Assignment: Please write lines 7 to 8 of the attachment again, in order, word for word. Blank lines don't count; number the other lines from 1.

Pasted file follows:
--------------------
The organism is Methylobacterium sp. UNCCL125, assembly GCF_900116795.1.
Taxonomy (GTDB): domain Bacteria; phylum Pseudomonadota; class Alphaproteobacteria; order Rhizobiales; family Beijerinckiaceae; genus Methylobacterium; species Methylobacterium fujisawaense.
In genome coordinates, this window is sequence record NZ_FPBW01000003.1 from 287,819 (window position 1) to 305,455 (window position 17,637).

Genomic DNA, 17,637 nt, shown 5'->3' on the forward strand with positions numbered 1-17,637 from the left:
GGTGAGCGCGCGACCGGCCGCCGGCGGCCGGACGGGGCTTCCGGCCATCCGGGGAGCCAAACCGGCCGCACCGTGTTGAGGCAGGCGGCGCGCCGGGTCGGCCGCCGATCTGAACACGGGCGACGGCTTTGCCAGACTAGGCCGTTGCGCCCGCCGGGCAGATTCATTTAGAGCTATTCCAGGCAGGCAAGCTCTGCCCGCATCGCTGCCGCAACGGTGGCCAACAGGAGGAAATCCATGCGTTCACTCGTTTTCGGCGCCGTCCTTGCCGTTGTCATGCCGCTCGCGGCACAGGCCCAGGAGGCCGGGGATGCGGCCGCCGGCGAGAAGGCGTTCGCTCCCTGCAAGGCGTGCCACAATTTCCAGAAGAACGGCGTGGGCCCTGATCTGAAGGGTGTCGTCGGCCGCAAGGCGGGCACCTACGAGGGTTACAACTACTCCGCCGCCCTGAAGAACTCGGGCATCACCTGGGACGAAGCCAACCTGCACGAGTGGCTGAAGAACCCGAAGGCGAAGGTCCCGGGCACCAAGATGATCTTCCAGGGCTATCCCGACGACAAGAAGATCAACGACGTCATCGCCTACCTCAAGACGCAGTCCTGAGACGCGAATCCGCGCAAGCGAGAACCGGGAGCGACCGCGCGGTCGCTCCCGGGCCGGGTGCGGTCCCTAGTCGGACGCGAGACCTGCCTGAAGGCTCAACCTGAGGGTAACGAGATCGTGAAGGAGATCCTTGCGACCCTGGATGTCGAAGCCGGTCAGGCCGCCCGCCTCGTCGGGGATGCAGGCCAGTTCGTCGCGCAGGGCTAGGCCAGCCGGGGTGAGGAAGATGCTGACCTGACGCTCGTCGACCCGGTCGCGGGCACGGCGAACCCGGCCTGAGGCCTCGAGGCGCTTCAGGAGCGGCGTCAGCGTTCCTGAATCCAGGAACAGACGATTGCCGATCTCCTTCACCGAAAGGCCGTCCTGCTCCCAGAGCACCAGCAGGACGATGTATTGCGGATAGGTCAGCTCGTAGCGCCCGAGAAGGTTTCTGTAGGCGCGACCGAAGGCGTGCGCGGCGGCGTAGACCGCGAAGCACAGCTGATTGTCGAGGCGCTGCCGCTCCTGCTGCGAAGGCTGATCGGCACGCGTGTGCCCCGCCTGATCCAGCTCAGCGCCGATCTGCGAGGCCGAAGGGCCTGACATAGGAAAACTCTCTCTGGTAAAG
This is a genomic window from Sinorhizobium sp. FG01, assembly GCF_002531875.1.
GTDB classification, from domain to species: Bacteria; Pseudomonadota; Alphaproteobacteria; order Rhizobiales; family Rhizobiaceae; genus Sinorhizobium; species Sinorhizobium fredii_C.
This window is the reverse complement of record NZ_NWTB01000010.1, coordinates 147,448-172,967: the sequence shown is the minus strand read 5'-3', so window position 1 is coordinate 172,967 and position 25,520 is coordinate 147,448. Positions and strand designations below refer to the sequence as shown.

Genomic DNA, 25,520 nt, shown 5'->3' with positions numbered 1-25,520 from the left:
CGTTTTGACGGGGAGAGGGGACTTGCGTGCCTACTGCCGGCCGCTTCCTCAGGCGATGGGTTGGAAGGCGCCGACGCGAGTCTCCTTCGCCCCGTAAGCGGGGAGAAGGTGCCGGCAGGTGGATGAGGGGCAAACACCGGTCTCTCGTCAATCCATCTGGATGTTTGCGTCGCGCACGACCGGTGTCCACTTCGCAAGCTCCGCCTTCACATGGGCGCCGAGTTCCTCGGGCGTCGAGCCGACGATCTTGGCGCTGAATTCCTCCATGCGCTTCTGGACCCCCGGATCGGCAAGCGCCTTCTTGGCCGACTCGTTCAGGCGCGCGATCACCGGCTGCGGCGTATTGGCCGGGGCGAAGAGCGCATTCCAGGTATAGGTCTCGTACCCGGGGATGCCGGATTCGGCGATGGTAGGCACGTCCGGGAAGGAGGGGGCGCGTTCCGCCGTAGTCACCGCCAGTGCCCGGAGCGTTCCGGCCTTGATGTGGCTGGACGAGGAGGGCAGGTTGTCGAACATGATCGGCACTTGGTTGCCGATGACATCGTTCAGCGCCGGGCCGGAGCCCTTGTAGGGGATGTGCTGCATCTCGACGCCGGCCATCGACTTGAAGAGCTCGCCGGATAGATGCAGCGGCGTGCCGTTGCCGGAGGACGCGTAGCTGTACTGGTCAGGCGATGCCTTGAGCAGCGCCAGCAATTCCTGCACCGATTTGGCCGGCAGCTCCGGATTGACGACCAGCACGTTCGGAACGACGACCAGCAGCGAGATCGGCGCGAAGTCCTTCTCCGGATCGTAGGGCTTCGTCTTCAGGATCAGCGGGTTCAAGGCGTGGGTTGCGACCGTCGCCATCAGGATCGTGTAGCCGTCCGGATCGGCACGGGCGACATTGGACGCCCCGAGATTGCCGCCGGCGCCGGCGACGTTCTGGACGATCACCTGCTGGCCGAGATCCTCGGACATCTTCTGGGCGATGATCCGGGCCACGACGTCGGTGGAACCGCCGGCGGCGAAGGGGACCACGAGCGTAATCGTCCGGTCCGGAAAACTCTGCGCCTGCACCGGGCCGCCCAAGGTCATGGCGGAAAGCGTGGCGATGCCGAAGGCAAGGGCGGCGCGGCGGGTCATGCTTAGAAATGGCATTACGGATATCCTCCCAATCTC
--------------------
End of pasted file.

GTDB classification, from domain to species: Bacteria; Pseudomonadota; Alphaproteobacteria; order Rhizobiales; family Rhizobiaceae; genus Sinorhizobium; species Sinorhizobium fredii_C.
This window is the reverse complement of record NZ_NWTB01000010.1, coordinates 147,448-172,967: the sequence shown is the minus strand read 5'-3', so window position 1 is coordinate 172,967 and position 25,520 is coordinate 147,448. Positions and strand designations below refer to the sequence as shown.